Both carry balanced, sensible comments by David Albright:
“Iran’s been making slow but steady progress,” [Albright] told The Associated Press in a telephone interview. “We think Iran has been moving faster than (the U.S. government) has anticipated.”
Albright cautioned against concluding that Iran is on the verge of producing an atomic weapon, saying 2009 is the “worst-case scenario” for it to have developed a single warhead.
“Our own assessment has been that they’ve learned to operate a centrifuge over the last six months. What they haven’t done is shown that they know how to operate 1,000 centrifuges,” he said.
Centrifuges, which spin at high speeds to make nuclear fuel, are tricky to operate and are subject to breakdown, Albright added, contending Iran “isn’t out of the woods yet.”
As to whether Iran is out of the woods or not, Drogin’s story suggests that the assembled cascades at Natanz are not all enriching uranium, despite what David Sanger reported: “IAEA inspectors who visited Natanz last weekend found about 1,300 centrifuges in operation, although not all were loaded with the uranium gas necessary for enrichment.”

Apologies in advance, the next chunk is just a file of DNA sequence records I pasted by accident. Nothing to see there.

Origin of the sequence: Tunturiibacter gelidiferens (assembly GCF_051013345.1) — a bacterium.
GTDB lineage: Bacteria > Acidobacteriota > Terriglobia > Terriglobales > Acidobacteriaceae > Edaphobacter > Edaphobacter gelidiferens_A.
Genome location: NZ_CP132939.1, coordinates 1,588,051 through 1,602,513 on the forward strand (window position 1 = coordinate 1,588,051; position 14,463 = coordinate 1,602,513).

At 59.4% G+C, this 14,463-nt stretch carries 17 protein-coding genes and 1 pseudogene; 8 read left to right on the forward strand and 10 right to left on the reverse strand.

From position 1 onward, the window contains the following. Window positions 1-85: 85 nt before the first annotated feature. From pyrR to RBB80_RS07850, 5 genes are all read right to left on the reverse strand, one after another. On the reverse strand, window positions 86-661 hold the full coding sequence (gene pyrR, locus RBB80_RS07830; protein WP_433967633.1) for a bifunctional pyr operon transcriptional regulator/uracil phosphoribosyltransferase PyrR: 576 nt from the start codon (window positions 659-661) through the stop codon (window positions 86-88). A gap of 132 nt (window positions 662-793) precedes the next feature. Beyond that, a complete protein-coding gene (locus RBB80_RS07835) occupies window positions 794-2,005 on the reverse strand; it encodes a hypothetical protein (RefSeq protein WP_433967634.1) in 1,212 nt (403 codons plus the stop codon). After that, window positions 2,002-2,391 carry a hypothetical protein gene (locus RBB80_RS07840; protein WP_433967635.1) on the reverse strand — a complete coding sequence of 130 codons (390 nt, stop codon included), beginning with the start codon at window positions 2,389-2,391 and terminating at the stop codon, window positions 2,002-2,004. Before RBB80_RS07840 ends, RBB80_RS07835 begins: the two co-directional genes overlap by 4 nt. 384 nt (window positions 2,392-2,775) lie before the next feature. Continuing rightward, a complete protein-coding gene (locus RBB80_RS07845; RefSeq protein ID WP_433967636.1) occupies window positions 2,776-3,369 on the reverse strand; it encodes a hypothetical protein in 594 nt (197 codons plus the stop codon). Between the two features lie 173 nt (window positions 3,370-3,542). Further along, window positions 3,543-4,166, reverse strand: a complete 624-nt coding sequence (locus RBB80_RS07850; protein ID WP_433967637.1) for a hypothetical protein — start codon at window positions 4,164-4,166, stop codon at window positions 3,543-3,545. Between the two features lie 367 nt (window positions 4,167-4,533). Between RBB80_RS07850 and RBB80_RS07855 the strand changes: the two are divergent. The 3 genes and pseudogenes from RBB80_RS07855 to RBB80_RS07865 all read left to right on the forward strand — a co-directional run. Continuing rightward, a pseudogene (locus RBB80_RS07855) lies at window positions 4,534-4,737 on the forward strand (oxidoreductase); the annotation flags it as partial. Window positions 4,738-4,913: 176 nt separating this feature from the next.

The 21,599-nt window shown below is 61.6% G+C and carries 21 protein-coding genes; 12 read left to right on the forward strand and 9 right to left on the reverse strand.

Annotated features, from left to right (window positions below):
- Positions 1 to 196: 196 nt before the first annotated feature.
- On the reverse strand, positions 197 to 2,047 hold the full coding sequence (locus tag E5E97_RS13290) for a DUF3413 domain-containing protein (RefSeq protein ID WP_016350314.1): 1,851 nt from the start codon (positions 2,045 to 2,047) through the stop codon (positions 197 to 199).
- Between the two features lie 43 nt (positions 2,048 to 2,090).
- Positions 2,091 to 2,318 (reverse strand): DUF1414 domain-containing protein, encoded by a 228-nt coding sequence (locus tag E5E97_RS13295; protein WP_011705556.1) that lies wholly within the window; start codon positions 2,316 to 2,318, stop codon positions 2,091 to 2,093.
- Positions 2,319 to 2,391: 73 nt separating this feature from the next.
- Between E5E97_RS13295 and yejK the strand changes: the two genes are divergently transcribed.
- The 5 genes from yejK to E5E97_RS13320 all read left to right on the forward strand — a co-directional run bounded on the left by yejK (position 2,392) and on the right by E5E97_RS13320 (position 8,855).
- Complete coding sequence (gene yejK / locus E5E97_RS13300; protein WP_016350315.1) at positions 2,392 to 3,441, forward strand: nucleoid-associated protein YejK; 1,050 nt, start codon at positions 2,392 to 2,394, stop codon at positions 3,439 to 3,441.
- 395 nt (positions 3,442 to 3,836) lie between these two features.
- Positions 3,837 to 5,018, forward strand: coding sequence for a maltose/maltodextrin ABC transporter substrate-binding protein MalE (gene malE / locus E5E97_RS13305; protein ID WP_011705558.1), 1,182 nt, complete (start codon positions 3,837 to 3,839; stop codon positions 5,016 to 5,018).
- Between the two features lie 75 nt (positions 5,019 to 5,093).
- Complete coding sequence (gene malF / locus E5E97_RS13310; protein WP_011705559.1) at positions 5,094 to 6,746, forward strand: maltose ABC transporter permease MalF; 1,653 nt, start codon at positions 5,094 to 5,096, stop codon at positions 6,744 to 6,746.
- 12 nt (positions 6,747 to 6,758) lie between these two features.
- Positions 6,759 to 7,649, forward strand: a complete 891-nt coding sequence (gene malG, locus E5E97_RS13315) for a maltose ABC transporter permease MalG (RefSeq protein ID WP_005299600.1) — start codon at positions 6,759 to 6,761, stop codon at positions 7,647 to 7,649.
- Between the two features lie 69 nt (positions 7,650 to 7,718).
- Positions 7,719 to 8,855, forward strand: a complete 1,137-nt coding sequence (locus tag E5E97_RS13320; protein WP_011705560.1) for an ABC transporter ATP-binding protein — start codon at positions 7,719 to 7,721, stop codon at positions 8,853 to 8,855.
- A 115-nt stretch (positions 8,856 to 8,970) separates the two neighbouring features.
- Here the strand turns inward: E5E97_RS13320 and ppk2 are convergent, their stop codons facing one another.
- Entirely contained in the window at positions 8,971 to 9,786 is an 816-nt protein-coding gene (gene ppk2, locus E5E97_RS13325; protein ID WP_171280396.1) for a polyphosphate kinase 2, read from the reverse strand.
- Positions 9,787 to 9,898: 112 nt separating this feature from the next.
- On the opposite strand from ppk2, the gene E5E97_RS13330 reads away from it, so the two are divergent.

That would also suggest, to me at least, that they aren’t linked in a single unit.
On a related note, Mark Heinrich’s new Reuters story describes ElBaradei’s remarks as “published by the New York Times and confirmed by an IAEA official.” In his previous story, he called them “remarks released by the IAEA.”